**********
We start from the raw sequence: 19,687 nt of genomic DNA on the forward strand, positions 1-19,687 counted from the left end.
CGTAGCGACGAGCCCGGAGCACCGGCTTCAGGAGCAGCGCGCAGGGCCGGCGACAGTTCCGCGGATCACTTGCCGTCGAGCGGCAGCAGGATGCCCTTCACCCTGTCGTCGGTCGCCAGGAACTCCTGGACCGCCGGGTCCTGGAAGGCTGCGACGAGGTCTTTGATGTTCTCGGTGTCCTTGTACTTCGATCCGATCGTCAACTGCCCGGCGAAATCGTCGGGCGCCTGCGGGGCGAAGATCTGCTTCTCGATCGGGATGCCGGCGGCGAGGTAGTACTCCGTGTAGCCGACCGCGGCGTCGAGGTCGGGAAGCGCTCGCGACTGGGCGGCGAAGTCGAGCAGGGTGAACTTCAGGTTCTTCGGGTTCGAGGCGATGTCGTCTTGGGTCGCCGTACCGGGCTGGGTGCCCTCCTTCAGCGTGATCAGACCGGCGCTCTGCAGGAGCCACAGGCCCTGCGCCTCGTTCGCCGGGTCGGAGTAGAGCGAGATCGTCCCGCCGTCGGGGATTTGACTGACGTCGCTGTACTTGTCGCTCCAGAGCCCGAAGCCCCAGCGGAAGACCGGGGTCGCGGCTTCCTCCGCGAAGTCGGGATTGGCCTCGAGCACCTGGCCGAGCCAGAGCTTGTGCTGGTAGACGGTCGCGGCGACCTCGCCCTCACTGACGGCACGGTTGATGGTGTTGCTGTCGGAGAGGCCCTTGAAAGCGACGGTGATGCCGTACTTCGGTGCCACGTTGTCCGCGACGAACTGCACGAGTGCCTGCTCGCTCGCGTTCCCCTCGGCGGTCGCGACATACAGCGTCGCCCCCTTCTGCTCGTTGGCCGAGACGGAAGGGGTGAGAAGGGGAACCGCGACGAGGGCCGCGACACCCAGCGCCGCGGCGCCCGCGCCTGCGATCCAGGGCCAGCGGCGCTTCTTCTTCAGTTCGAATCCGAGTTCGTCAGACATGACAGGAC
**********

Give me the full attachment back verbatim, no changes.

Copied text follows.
We start from the raw sequence: 19,687 nt of genomic DNA on the forward strand, positions 1-19,687 counted from the left end.
CGTAGCGACGAGCCCGGAGCACCGGCTTCAGGAGCAGCGCGCAGGGCCGGCGACAGTTCCGCGGATCACTTGCCGTCGAGCGGCAGCAGGATGCCCTTCACCCTGTCGTCGGTCGCCAGGAACTCCTGGACCGCCGGGTCCTGGAAGGCTGCGACGAGGTCTTTGATGTTCTCGGTGTCCTTGTACTTCGATCCGATCGTCAACTGCCCGGCGAAATCGTCGGGCGCCTGCGGGGCGAAGATCTGCTTCTCGATCGGGATGCCGGCGGCGAGGTAGTACTCCGTGTAGCCGACCGCGGCGTCGAGGTCGGGAAGCGCTCGCGACTGGGCGGCGAAGTCGAGCAGGGTGAACTTCAGGTTCTTCGGGTTCGAGGCGATGTCGTCTTGGGTCGCCGTACCGGGCTGGGTGCCCTCCTTCAGCGTGATCAGACCGGCGCTCTGCAGGAGCCACAGGCCCTGCGCCTCGTTCGCCGGGTCGGAGTAGAGCGAGATCGTCCCGCCGTCGGGGATTTGACTGACGTCGCTGTACTTGTCGCTCCAGAGCCCGAAGCCCCAGCGGAAGACCGGGGTCGCGGCTTCCTCCGCGAAGTCGGGATTGGCCTCGAGCACCTGGCCGAGCCAGAGCTTGTGCTGGTAGACGGTCGCGGCGACCTCGCCCTCACTGACGGCACGGTTGATGGTGTTGCTGTCGGAGAGGCCCTTGAAAGCGACGGTGATGCCGTACTTCGGTGCCACGTTGTCCGCGACGAACTGCACGAGTGCCTGCTCGCTCGCGTTCCCCTCGGCGGTCGCGACATACAGCGTCGCCCCCTTCTGCTCGTTGGCCGAGACGGAAGGGGTGAGAAGGGGAACCGCGACGAGGGCCGCGACACCCAGCGCCGCGGCGCCCGCGCCTGCGATCCAGGGCCAGCGGCGCTTCTTCTTCAGTTCGAATCCGAGTTCGTCAGACATGACAGGAC